United States District Court, D. Oregon
SAM FRIEDENBERG, personal representative of the estate of MARC SANFORD; DEREK LARWICK, personal representative of the estate of RICHARD BATES; and LORRE SANFORD, an individual, Plaintiffs,
LANE COUNTY, LANE COUNTY MENTAL HEALTH aka LANE COUNTY BEHAVIORAL HEALTH; CARLA AYRES, ERIK MORRIS; FRANCES FREUND; and JULIE RIUTZEL, Defendants.
A. RUSSO UNITED STATES MAGISTRATE JUDGE
move the Court to remand this case to state court asserting
lack of jurisdiction. Pls.' Mot. to Remand 1 (doc.
9). Oral argument was held on April 25, 2018. For the
reasons set forth below, plaintiffs' motion is DENIED.
criminal conviction in Oregon state court, Michael Bryant
(“Bryant”) was referred to a Jail Diversion
Program administered by Lane County Mental Health
(“LCMH”) as a term of his probation. During his
time at LCMH, Bryant was under the care of the individual
defendants. Subsequent to Bryant's release, he committed
three homicides and injured two other individuals. Plaintiffs
here are one of the injured persons and personal
representatives for two of the decedents.
assert LCMH's employees are “deemed” Public
Health Service (“PHS”) employees based on
documentation provided to them by the Secretary of the United
States Department of Health and Human Services
(“HHS”). Defs.' Notice of Removal, Ex. D at 4
(notice of deeming action for 2015) (doc. 1).
Defendants contend this designation affords LCMH employees
the same immunity afforded to PHS employees pursuant to the
Federally Supported Health Centers Assistance Act
(“FSHCAA”). See 42 U.S.C. § 233.
November 13, 2017, plaintiffs filed this action in Oregon
state court serving notice to Lane County and the United
States Attorney's Office for the District of Oregon.
Defs.' Notice of Removal, Ex. A (doc. 1);
Pls.' Mot. to Remand, Ex. A at 21 (doc.
9). Between November 2017 and January 2018,
defendants corresponded with the HHS Office of General
Counsel regarding plaintiffs' state court claim. See
generally, Defs.' Notice of Removal, Exs. F-I
(doc. 1). After requesting documents related to
Bryant's court mandated probation orders, HHS sent emails
advising defendants: (1) their claims were “not
covered” pursuant to the Federal Tort Claims Act
(“FTCA”) and FSHCAA; (2) defendants should
“take whatever action necessary to protect the interest
of [their] client;” and (3) “[t]here [was] no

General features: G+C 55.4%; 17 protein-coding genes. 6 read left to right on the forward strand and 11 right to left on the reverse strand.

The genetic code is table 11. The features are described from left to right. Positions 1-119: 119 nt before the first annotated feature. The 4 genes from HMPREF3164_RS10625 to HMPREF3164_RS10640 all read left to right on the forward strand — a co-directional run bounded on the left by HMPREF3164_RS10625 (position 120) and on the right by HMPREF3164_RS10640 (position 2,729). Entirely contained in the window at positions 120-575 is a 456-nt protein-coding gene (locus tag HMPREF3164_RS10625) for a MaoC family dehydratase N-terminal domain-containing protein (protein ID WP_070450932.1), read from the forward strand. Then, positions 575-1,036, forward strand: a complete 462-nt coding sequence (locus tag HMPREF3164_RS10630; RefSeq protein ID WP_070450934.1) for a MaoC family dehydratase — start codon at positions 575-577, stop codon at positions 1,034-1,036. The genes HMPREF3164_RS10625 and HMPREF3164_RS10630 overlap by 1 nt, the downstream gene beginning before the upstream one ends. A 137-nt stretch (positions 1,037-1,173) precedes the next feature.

procedure within the agency to appeal a denial of
coverage.” Defs.' Notice of Removal, Exs. H-I
January 10, 2018, defendants' filed an answer to
plaintiffs' amended complaint in Oregon state court.
Defs.' Notice to Removal, Ex. C (doc. 1). On
January 29, 2018, defendants filed a notice of removal to
federal court. Defs.' Notice of Removal (doc.
1). On February 28, 2018, plaintiffs filed a motion to
remand this action to Oregon state court. Pls.' Mot. for
Remand (doc. 9). Prior to oral argument on the
pending motion, the United States requested leave to file a
statement of interest, which the Court permitted; however,
the United States ultimately declined to participate in oral
argument citing time constraints. See generally,
Minute Order (doc. 17).
defendant may remove an action filed in state court to
federal court if there is diversity or federal question
jurisdiction. 28 U.S.C. §§ 1441(a), 1441(b). Upon a
motion to remand, a federal court may remand a case to state
court for lack of subject matter jurisdiction at any time
before the court issues a final judgment. 28 U.S.C.
§ 1447(c). The party opposing the motion for remand
has the burden of establishing federal jurisdiction.
See Moore-Thomas v. Alaska Airlines, Inc.,
553 F.3d 1241, 1244 (9th Cir. 2009).
broadly assert the Court lacks jurisdiction to resolve this
case because the claims at issue are “purely based on
state common law negligence and there is no diversity between
the parties.” Pls.' Mot. for Remand 2-3 (doc.
9). Essentially, plaintiffs argue this Court lacks
subject matter jurisdiction; and that 42 U.S.C. § 233(a)
does not apply in this case. Id.
to the Public Health Service Act, the exclusive remedy
against PHS employees acting within the scope of their
employment is a tort action against the United States under
the FTCA. See generally, 42 U.S.C. § 233. To
effectuate this provision, Congress provided that
“[u]pon a certification by the Attorney General that
the defendant was acting in the scope of his employment at
the time of the incident out of which the suit arose, any
such civil action . . . commenced in a State court shall be
removed . . . at any time before trial by the Attorney
General . . . and the proceeding deemed a tort action brought
against the United States.” Id. § 233(c).
Specifically, the FSHCAA “created a process by which
‘public and nonprofit private entities' receiving
federal funds pursuant to 42 U.S.C. § 254b(c)(1)(A) and
[the] health practitioners that such entities employ
‘shall be deemed to be [employees] of the Public Health
Service.' 42 U.S.C. § 233(g)(1)(A).”
Lomando v. United States, 667 F.3d 363, 371 (3d Cir.
2011); see also Estrella v. Yahav, 2016 WL
1230555, at *3 (D.N.J. Mar. 29, 2016).
FSHCAA extends protection to “employees” of
public or nonprofit private entities that receive certain
federal health funds, submit an annual application to HHS,
meet certain criteria, and obtain annual approval by the
Secretary of HHS. See 42 U.S.C. § 233(g), (h). Upon
approval of the required application, the Secretary of HHS
“deems” these entities ...